Additional plant samples are planned for summer (July - August) and fall (September - October). After samples are analyzed, the PIs will work with UC Davis nutritionist to develop guidelines for increasing nutrition for targeted grazing animals.  The sampling results will assist in our nutritional analyst for targeted grazers to use when moving their animals move from place to place. These developed field guides will help in forage value assessment (palatability and nutrition). This will help in determining the appropriate season and age class to optimize both fuels reduction and livestock production goals via targeted grazing (October - December).

We will continue our work with fire professionals, which  will continue through the next fire season (September - November). We have included these professionals in community meetings with large landowners;  increasing the understanding of grazing as a management tool for fuel reductions. The meetings for landowners/managers and targeted grazing practitioners has already increased knowledge of where grazing can be strategically implemented across north coast and foothill landscapes.

Participation Summary
6 Producers participating in research

Research Outcomes

Recommendations for sustainable agricultural production and future research:

Research is ongoing; we are still collecting plant samples. Producers were given a protocol to follow when collecting the samples. An excel spread sheet has been created to document the analysis from each plant.  

The PIs have met with CAL FIRE and local fire professionals to discuss the different methods to manage vegetation with a particular focus on grazing. Grazing has been introduced as a method to reduce fine fuels and brush encroachment in several meetings. Stephanie Larson was on two educational  panels with fire professionals where the project was discussed. 

1 New working collaborations

Education and Outreach

10 Consultations
1 Curricula, factsheets or educational tools
2 On-farm demonstrations
2 Published press articles, newsletters
3 Tours
3 Webinars / talks / presentations
1 Workshop field days

Participation Summary:

20 Farmers participated
2 Ag professionals participated
Education and outreach methods and analyses:

BVConservancy meeting 1.26.2023

May.13 Grazing Meeting

Educational meetings have been held or will before held for communities that have expressed an interest in grazing. These meetings have been very productive and interest is high. We will continue to hold more meetings where we discuss grazing and how to work with our producers.  

Education and outreach results:

Two newsletters have been sent out to livestock grazers and landowners owners about the project. This has brought great attention to the project, increasing interest in grazing as a tool to reduce fire fuels.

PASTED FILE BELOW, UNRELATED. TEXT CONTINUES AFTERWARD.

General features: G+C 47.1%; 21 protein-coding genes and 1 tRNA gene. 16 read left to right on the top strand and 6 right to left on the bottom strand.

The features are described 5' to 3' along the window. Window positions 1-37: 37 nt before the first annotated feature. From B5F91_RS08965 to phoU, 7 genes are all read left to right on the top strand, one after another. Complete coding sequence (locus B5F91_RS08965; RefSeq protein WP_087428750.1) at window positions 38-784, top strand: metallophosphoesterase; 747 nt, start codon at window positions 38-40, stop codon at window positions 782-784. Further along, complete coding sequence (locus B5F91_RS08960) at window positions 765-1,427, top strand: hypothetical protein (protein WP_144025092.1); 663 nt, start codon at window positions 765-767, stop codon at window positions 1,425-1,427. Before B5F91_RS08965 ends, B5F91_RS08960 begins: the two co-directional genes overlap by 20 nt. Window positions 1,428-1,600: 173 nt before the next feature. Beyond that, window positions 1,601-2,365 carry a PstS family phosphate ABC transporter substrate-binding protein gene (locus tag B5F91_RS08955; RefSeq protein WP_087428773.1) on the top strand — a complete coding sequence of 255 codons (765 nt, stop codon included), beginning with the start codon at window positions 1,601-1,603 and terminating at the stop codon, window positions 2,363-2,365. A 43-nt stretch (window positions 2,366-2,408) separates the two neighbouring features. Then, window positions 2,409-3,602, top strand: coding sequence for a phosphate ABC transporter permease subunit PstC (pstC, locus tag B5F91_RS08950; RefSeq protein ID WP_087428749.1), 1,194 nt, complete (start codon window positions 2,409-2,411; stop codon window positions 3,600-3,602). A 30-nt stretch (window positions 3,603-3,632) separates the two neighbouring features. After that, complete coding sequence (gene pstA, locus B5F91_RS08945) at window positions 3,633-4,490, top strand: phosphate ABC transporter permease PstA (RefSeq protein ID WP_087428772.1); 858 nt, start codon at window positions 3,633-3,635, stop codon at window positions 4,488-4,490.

Targeted Grazing for Fuel Reduction

2 Farmers intend/plan to change their practice(s)

Education and Outreach Outcomes

Recommendations for education and outreach:

A survey was conducted to access usage of Match.Graze by landowners, requesting suggestions on making the website more robust. These changes have been made. The results from the survey provided guidance on what additional educational materials and/or information is needed by landowners to better understand and embrace grazing as a management tool.

Two producer meetings have been held. All producers shared experiences, needs and barriers to increasing their businesses.

Producers have been interested collecting a variety of plants that their animals graze or leave in the field. Many plant samples have been collected and analyzed. More samples will be collected. From the analyses, a nutritional guide will be developed for each producer.  Photos of the plants are also being collected. All collected materials will be used to create a producer checklist in both English and Spanish. Producers and herders will be trained on how to use the checklist during the different seasons of grazing. Evaluations from checklist will generate grazing recommendations.  Also, a Field Guide to Common California Shrub and Brush will be developed. The field guide will include photos of common species, their nutrient values and their seasonal differences.

A grazing school was held in April 2022, where interested students attend to learn how to start a targeted grazing business. Project's targeted grazers spoke about their own targeted grazing business.

Producers have worked with PIs, to create a cost study for interested individuals wanting to explore a targeted grazing business. 


10 Producers reported gaining knowledge, attitude, skills and/or awareness as a result of the project
Non-producer stakeholders reported changes in knowledge, attitudes, skills and/or awareness as a result of project outreach
50 General public
15 Students
1 Ag Service Providers
Key changes:
  • Producers are gaining a greater knowledge of the nutritional value of different plants they graze. They are also learning when plants can and can't be grazed due to plant toxicity. They're finding this information very helpful in deciding which and when to include supplement in their grazing program.

  • In producer's meeting, the exchange of ideas, issues and barriers has been well received. The producers are learning how others are approaching their grazing programs, and are sharing ideas on how to be more successful. This has been extremely helpful to the producers that are just starting their targeted grazing business.

Any opinions, findings, conclusions, or recommendations expressed in this publication are those of the author(s) and do not necessarily reflect the view of the U.S. Department of Agriculture or SARE.